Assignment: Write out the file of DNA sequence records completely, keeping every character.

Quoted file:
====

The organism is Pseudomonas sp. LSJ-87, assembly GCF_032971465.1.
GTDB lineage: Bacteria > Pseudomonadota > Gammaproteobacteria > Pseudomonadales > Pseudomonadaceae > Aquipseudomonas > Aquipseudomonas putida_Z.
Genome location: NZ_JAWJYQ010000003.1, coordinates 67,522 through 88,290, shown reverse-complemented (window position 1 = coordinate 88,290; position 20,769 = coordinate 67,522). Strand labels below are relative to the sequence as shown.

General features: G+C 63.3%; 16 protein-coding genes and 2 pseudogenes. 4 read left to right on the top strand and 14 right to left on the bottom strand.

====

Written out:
The organism is Pseudomonas sp. LSJ-87, assembly GCF_032971465.1.
GTDB lineage: Bacteria > Pseudomonadota > Gammaproteobacteria > Pseudomonadales > Pseudomonadaceae > Aquipseudomonas > Aquipseudomonas putida_Z.
Genome location: NZ_JAWJYQ010000003.1, coordinates 67,522 through 88,290, shown reverse-complemented (window position 1 = coordinate 88,290; position 20,769 = coordinate 67,522). Strand labels below are relative to the sequence as shown.

General features: G+C 63.3%; 16 protein-coding genes and 2 pseudogenes. 4 read left to right on the top strand and 14 right to left on the bottom strand.